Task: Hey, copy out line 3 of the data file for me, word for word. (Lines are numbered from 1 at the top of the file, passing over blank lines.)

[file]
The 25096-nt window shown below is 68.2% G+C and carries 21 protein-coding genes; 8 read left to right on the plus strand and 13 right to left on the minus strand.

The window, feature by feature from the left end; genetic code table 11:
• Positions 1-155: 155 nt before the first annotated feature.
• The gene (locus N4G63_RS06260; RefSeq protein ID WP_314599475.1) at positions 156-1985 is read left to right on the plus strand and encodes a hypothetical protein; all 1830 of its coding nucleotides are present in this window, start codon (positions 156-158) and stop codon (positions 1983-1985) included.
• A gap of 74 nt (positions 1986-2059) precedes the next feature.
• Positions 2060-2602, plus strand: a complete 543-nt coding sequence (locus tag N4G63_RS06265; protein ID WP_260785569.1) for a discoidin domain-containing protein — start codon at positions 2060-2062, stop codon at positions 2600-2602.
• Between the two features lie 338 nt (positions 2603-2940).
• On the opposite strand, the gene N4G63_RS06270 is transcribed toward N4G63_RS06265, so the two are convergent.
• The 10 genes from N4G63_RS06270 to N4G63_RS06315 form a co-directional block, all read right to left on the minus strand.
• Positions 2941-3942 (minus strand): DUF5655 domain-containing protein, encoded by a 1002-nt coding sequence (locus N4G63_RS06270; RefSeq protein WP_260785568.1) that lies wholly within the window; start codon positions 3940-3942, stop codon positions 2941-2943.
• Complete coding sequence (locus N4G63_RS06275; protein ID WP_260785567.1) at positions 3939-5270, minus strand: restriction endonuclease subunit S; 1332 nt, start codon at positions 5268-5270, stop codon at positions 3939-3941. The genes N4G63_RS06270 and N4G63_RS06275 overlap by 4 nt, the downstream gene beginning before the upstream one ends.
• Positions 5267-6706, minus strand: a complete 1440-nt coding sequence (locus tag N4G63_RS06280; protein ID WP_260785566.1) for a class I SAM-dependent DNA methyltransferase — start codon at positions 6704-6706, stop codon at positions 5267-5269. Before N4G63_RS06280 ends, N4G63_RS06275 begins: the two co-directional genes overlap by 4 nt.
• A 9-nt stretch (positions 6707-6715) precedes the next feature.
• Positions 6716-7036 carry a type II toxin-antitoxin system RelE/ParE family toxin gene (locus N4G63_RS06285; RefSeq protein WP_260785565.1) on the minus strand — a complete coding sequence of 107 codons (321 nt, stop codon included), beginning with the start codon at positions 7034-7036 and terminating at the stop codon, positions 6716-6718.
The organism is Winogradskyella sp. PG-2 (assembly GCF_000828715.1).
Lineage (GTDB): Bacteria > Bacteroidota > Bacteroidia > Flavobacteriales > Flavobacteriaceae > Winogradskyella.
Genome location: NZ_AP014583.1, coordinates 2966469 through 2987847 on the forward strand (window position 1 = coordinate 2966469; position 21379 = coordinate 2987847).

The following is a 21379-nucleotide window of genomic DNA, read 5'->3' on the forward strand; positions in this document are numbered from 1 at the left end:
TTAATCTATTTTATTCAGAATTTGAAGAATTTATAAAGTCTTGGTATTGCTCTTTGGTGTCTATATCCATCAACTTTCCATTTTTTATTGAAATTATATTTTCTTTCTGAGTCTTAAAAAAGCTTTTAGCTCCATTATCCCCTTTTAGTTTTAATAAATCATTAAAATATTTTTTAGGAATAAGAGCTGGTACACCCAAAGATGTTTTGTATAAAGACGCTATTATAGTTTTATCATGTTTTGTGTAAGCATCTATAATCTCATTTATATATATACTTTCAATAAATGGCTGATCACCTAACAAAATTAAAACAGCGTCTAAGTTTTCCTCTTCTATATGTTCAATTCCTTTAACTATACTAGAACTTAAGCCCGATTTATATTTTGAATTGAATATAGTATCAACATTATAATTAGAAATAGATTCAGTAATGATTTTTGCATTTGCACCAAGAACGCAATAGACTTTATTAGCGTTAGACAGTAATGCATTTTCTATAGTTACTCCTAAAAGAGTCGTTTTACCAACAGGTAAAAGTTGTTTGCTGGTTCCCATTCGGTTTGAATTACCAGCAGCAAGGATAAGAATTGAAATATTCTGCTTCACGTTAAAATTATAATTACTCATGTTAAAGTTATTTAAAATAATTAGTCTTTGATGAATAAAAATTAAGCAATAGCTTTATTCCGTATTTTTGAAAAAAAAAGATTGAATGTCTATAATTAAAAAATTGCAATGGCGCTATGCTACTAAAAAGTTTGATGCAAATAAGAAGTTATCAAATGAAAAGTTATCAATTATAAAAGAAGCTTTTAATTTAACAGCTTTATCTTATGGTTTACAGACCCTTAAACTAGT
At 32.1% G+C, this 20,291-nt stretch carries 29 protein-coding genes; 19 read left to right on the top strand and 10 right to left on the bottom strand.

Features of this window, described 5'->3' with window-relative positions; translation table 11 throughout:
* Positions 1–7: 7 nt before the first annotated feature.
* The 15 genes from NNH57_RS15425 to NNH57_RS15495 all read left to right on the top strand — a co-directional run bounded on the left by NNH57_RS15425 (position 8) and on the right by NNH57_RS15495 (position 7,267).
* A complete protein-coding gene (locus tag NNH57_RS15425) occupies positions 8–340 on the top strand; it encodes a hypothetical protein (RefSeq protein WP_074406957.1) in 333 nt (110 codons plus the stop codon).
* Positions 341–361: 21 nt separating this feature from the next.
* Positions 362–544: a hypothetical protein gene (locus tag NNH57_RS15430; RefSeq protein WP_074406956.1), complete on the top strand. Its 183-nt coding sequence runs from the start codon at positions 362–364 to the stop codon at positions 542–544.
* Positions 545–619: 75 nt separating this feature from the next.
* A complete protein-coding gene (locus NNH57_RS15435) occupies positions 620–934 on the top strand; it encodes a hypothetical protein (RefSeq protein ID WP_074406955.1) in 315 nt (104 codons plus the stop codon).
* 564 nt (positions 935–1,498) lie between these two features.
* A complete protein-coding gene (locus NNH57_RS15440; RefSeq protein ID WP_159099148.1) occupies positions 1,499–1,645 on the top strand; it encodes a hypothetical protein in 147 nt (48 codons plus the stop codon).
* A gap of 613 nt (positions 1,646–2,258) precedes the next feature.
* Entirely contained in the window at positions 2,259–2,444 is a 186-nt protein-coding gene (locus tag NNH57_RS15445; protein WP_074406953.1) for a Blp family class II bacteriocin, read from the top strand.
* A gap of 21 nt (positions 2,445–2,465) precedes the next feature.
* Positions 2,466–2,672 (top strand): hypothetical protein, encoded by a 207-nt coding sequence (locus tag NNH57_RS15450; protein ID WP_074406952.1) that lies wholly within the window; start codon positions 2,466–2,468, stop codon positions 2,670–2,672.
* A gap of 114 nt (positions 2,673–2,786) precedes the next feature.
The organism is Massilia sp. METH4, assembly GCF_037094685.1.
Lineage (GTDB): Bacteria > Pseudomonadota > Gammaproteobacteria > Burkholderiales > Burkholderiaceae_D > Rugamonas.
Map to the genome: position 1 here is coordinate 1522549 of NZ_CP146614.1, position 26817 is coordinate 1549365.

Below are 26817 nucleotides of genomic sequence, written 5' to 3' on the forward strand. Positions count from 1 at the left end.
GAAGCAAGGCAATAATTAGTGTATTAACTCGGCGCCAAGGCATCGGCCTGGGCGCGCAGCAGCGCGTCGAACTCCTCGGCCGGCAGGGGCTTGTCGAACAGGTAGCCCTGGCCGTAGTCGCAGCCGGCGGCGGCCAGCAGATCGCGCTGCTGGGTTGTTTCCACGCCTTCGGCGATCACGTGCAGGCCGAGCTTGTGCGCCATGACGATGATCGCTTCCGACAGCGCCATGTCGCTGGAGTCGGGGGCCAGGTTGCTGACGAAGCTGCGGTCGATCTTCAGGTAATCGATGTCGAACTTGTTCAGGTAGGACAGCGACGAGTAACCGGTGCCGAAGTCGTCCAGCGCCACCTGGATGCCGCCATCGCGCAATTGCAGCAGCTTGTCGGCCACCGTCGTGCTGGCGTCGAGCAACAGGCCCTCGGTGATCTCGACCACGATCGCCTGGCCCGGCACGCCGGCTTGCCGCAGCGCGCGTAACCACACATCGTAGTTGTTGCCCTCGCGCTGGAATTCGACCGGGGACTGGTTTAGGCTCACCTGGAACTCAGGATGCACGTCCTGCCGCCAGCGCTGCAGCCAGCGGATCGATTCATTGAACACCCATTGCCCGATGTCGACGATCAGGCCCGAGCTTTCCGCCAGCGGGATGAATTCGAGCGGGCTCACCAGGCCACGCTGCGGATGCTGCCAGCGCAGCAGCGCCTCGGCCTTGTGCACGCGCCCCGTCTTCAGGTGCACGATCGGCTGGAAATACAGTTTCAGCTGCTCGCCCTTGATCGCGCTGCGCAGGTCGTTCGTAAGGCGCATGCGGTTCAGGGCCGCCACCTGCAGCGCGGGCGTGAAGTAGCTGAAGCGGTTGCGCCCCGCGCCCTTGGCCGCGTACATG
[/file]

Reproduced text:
• Positions 1-155: 155 nt before the first annotated feature.